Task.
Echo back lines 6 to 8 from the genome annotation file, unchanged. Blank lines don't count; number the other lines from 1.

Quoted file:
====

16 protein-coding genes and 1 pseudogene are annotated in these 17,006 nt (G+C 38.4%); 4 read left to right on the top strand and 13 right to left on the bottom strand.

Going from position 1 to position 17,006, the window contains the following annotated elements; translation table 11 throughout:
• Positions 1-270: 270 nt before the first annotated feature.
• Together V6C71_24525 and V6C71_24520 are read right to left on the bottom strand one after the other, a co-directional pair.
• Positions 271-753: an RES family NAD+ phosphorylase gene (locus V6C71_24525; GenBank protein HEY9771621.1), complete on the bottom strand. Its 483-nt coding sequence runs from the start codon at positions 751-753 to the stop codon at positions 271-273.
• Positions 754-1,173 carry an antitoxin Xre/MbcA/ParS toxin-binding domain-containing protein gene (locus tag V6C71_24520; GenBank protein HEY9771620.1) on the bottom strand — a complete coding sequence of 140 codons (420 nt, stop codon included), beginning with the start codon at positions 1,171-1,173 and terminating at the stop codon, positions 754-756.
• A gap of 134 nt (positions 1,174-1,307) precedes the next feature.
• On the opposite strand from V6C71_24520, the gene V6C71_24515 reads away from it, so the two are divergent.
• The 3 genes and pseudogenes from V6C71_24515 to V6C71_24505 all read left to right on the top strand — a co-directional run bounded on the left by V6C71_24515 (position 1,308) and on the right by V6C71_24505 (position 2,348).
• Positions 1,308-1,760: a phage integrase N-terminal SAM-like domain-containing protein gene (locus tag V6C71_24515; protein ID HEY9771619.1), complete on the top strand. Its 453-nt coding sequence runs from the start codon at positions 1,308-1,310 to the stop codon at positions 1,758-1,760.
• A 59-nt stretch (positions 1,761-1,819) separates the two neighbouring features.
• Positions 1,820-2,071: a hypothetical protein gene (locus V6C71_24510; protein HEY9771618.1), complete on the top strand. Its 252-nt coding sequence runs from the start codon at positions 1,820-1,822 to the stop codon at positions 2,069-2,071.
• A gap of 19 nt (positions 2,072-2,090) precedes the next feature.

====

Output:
• Positions 754-1,173 carry an antitoxin Xre/MbcA/ParS toxin-binding domain-containing protein gene (locus tag V6C71_24520; GenBank protein HEY9771620.1) on the bottom strand — a complete coding sequence of 140 codons (420 nt, stop codon included), beginning with the start codon at positions 1,171-1,173 and terminating at the stop codon, positions 754-756.
• A gap of 134 nt (positions 1,174-1,307) precedes the next feature.
• On the opposite strand from V6C71_24520, the gene V6C71_24515 reads away from it, so the two are divergent.